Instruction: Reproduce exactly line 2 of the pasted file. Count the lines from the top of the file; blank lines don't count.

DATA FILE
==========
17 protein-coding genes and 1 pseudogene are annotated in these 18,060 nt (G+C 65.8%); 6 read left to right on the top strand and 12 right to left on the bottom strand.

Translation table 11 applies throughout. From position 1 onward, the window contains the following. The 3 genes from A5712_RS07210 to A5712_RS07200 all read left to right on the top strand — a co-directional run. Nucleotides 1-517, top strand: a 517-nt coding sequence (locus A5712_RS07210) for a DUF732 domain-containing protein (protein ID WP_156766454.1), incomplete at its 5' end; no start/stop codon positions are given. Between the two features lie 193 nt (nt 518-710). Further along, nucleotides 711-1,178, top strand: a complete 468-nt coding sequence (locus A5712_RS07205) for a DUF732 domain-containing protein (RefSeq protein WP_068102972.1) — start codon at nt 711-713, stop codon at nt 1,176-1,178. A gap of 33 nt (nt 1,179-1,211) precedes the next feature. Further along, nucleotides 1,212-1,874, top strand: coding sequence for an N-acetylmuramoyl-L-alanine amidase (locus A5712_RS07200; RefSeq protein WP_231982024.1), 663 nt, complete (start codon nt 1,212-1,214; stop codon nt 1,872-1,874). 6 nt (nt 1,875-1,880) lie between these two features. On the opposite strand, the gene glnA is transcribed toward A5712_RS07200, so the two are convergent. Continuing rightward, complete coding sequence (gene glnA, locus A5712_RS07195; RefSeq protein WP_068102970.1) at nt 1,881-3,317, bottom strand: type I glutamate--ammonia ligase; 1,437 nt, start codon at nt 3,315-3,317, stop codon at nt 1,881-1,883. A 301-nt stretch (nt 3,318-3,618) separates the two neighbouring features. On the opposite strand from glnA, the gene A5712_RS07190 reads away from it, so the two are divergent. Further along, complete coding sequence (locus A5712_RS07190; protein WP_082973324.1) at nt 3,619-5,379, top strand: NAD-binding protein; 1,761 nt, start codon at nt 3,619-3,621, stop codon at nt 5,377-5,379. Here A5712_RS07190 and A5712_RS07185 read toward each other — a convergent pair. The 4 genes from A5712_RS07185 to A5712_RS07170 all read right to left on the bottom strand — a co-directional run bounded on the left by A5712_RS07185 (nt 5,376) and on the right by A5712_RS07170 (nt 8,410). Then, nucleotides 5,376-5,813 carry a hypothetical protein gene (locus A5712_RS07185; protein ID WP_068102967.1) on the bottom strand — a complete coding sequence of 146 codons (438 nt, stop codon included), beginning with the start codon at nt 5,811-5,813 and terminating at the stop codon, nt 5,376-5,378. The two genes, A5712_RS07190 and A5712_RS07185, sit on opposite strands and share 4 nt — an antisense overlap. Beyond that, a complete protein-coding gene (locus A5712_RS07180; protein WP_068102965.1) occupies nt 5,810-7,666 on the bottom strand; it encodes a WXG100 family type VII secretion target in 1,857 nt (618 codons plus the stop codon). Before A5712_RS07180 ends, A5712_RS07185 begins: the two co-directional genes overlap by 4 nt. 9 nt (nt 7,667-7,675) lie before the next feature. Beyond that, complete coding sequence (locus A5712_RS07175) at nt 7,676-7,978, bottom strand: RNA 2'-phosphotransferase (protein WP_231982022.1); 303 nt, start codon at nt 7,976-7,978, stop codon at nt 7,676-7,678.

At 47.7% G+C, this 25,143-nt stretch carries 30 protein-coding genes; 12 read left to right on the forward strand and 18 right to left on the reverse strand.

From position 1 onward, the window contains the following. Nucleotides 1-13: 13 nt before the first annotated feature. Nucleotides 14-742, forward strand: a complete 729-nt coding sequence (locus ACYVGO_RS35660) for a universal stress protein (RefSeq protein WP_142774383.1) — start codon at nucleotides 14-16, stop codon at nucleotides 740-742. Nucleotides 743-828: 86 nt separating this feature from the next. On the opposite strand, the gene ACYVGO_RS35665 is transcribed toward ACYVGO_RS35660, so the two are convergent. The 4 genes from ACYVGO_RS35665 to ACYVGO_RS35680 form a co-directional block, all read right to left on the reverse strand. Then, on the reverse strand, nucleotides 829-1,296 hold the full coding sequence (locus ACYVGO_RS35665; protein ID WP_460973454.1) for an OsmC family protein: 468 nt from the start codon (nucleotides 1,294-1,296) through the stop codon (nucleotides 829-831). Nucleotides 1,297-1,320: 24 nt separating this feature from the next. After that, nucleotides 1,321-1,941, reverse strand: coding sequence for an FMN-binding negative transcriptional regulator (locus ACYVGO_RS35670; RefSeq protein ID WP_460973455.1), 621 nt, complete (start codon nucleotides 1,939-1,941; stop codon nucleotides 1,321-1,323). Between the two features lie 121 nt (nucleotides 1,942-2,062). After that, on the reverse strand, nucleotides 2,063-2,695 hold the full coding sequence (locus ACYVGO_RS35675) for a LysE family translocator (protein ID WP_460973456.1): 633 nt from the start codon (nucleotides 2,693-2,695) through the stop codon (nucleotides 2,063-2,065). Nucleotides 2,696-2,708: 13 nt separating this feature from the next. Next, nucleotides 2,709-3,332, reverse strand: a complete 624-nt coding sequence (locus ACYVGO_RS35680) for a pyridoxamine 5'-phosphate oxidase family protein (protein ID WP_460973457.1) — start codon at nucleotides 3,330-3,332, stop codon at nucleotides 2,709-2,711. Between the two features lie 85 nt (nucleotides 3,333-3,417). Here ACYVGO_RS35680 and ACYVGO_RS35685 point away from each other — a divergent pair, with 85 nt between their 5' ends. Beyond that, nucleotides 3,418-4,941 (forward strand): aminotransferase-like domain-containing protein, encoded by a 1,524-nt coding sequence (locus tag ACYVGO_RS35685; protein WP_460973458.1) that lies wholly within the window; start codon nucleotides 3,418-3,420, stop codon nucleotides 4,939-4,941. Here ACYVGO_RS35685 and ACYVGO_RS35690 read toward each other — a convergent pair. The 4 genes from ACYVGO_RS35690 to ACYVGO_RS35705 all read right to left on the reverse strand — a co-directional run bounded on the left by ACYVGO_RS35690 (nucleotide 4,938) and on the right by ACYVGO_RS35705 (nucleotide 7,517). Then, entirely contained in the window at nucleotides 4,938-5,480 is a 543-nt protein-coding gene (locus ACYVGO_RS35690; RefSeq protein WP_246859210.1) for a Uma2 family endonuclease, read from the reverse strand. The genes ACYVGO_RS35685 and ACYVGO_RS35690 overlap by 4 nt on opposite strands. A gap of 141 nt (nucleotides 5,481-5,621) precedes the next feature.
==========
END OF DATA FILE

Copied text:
Translation table 11 applies throughout. From position 1 onward, the window contains the following. The 3 genes from A5712_RS07210 to A5712_RS07200 all read left to right on the top strand — a co-directional run. Nucleotides 1-517, top strand: a 517-nt coding sequence (locus A5712_RS07210) for a DUF732 domain-containing protein (protein ID WP_156766454.1), incomplete at its 5' end; no start/stop codon positions are given. Between the two features lie 193 nt (nt 518-710). Further along, nucleotides 711-1,178, top strand: a complete 468-nt coding sequence (locus A5712_RS07205) for a DUF732 domain-containing protein (RefSeq protein WP_068102972.1) — start codon at nt 711-713, stop codon at nt 1,176-1,178. A gap of 33 nt (nt 1,179-1,211) precedes the next feature. Further along, nucleotides 1,212-1,874, top strand: coding sequence for an N-acetylmuramoyl-L-alanine amidase (locus A5712_RS07200; RefSeq protein WP_231982024.1), 663 nt, complete (start codon nt 1,212-1,214; stop codon nt 1,872-1,874). 6 nt (nt 1,875-1,880) lie between these two features. On the opposite strand, the gene glnA is transcribed toward A5712_RS07200, so the two are convergent. Continuing rightward, complete coding sequence (gene glnA, locus A5712_RS07195; RefSeq protein WP_068102970.1) at nt 1,881-3,317, bottom strand: type I glutamate--ammonia ligase; 1,437 nt, start codon at nt 3,315-3,317, stop codon at nt 1,881-1,883. A 301-nt stretch (nt 3,318-3,618) separates the two neighbouring features. On the opposite strand from glnA, the gene A5712_RS07190 reads away from it, so the two are divergent. Further along, complete coding sequence (locus A5712_RS07190; protein WP_082973324.1) at nt 3,619-5,379, top strand: NAD-binding protein; 1,761 nt, start codon at nt 3,619-3,621, stop codon at nt 5,377-5,379. Here A5712_RS07190 and A5712_RS07185 read toward each other — a convergent pair. The 4 genes from A5712_RS07185 to A5712_RS07170 all read right to left on the bottom strand — a co-directional run bounded on the left by A5712_RS07185 (nt 5,376) and on the right by A5712_RS07170 (nt 8,410). Then, nucleotides 5,376-5,813 carry a hypothetical protein gene (locus A5712_RS07185; protein ID WP_068102967.1) on the bottom strand — a complete coding sequence of 146 codons (438 nt, stop codon included), beginning with the start codon at nt 5,811-5,813 and terminating at the stop codon, nt 5,376-5,378. The two genes, A5712_RS07190 and A5712_RS07185, sit on opposite strands and share 4 nt — an antisense overlap. Beyond that, a complete protein-coding gene (locus A5712_RS07180; protein WP_068102965.1) occupies nt 5,810-7,666 on the bottom strand; it encodes a WXG100 family type VII secretion target in 1,857 nt (618 codons plus the stop codon). Before A5712_RS07180 ends, A5712_RS07185 begins: the two co-directional genes overlap by 4 nt. 9 nt (nt 7,667-7,675) lie before the next feature. Beyond that, complete coding sequence (locus A5712_RS07175) at nt 7,676-7,978, bottom strand: RNA 2'-phosphotransferase (protein WP_231982022.1); 303 nt, start codon at nt 7,976-7,978, stop codon at nt 7,676-7,678.